MOULTRIE - I'm for real. I can prove it. I finally have a genuine birth certificate.
In the tiny country church where I spent most of the first 22 years of my life - where I found the Lord at the age of 11; where, without fail, I had the lead role in every Christmas pageant; and where my daddy laid down the law in more ways than one - we sang hymns from a brown songbook and a green one that were filled with the haunting melodies that have penetrated the Appalachians for many decades.
There are good things and bad to be said about finally having a school-aged child. Although my husband and I still have a few more years to go before our 2-year-old daughter, Reese, starts elementary school, we often think and talk about how much easier it'll make life for our family.
On May 10, 2010, Councilman Lavern Clancy Jr. expressed his desire to hear from Terrell Chipp Sr., Midway's utility manager and fire chief, on the issue of a water controversy with the county. Mayor Dr. Clemontine Washington cut him off and stated that the council would not consult with Chipp because he is not a member of the council. He is just an employee, and the council does not consult with employees.
I wrote recently about the concerns of environmental groups regarding a proposal by the owners of Sea Island to develop 7.2 acres on the south end of the island. They say that the land is too fragile for the proposed development.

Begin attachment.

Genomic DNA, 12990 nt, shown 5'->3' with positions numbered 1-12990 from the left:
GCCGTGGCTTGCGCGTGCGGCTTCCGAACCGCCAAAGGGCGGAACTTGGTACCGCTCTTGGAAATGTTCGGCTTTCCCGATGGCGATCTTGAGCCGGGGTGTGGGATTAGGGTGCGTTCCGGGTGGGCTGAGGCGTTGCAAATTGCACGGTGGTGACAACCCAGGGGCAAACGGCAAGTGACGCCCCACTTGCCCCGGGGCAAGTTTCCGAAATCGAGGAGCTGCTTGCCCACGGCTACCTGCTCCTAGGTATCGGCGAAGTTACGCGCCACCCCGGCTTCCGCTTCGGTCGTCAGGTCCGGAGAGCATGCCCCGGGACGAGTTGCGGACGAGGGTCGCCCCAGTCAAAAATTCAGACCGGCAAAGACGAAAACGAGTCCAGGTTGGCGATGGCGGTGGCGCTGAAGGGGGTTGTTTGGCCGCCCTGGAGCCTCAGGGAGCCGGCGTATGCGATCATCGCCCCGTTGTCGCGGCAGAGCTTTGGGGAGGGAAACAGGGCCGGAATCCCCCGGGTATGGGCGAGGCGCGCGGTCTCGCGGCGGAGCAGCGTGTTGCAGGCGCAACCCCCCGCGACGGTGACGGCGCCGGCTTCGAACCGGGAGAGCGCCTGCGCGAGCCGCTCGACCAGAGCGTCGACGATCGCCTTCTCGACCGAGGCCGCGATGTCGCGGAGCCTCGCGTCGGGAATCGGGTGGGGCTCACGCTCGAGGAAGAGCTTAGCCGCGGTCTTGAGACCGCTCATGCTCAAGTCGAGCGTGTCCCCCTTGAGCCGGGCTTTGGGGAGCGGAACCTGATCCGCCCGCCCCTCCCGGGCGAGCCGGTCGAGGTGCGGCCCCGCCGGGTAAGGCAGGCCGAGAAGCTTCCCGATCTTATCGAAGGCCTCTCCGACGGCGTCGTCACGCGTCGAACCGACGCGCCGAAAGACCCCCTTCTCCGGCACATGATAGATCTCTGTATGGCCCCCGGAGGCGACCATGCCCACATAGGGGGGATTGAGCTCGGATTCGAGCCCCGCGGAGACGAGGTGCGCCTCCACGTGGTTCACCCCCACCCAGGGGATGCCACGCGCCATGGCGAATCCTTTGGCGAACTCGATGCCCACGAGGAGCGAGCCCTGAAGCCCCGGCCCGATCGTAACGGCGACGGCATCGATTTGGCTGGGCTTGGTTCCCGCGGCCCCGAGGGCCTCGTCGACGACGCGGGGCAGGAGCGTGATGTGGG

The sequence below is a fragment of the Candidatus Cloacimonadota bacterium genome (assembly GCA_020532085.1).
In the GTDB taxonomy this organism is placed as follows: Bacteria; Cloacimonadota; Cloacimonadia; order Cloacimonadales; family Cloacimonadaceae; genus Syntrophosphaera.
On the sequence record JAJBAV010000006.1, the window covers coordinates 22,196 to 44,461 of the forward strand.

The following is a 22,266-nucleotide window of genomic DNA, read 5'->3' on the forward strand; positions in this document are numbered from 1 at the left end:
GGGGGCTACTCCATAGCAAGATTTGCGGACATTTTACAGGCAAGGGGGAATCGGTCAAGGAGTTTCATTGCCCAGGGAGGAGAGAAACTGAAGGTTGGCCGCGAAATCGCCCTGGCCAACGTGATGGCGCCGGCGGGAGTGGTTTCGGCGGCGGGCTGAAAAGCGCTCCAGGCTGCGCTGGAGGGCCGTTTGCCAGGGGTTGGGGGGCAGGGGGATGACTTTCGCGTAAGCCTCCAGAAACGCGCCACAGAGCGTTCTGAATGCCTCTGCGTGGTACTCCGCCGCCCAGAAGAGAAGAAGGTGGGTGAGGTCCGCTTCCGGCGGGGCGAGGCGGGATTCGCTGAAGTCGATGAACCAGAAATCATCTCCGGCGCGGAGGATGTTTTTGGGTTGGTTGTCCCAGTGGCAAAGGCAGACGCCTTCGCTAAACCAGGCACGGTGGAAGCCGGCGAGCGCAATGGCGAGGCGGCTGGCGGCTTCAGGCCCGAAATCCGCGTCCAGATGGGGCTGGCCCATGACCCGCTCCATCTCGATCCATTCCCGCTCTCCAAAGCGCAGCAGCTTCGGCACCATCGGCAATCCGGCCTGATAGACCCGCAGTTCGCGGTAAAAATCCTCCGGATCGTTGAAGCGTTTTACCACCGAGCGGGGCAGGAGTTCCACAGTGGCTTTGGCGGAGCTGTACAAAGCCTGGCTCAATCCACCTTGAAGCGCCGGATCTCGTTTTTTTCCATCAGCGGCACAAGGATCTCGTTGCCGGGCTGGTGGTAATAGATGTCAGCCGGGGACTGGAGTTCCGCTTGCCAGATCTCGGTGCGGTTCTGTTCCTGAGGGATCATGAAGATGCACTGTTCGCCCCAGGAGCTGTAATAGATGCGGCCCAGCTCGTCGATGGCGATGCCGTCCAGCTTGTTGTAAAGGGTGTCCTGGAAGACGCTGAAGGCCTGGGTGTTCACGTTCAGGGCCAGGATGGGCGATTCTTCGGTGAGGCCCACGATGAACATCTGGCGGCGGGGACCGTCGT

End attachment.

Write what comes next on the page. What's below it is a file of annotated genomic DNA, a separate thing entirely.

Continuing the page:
Much has been said in response to recent news from Washington about a bill supposedly giving the go-ahead on Savannah's harbor deepening project. Misleading statements about the project, both before this news and afterwards, need to be clarified and corrected.
We had an annual celebration last Thursday to thank our Keep Liberty Beautiful volunteers.
Editor, In recent weeks, Congress has passed legislation to provide hundreds of millions of dollars for American landowners who agree to certain conservation measures for their land. Each county in Georgia has land that may be eligible for these programs. In many years, money appropriated by Congress goes unused because landowners are unaware that their land qualifies.
Not long ago, a friend of mine was huffing, puffing and carrying on something awful about an injustice she had recently suffered. She had dealt with someone rather devious and the result was, well, rather devious.
For months on end in 2013, my daughter had a chronic, rough-sounding cough, severe chest congestion and back-to-back bouts with viruses and infections. To rule out serious illnesses and conditions such as pneumonia, childhood asthma and cystic fibrosis, we saw multiple doctors and specialists, one of whom - a pediatric pulmonologist - sent my then-20-month old toddler for a chest X-ray. Thankfully, it was clear.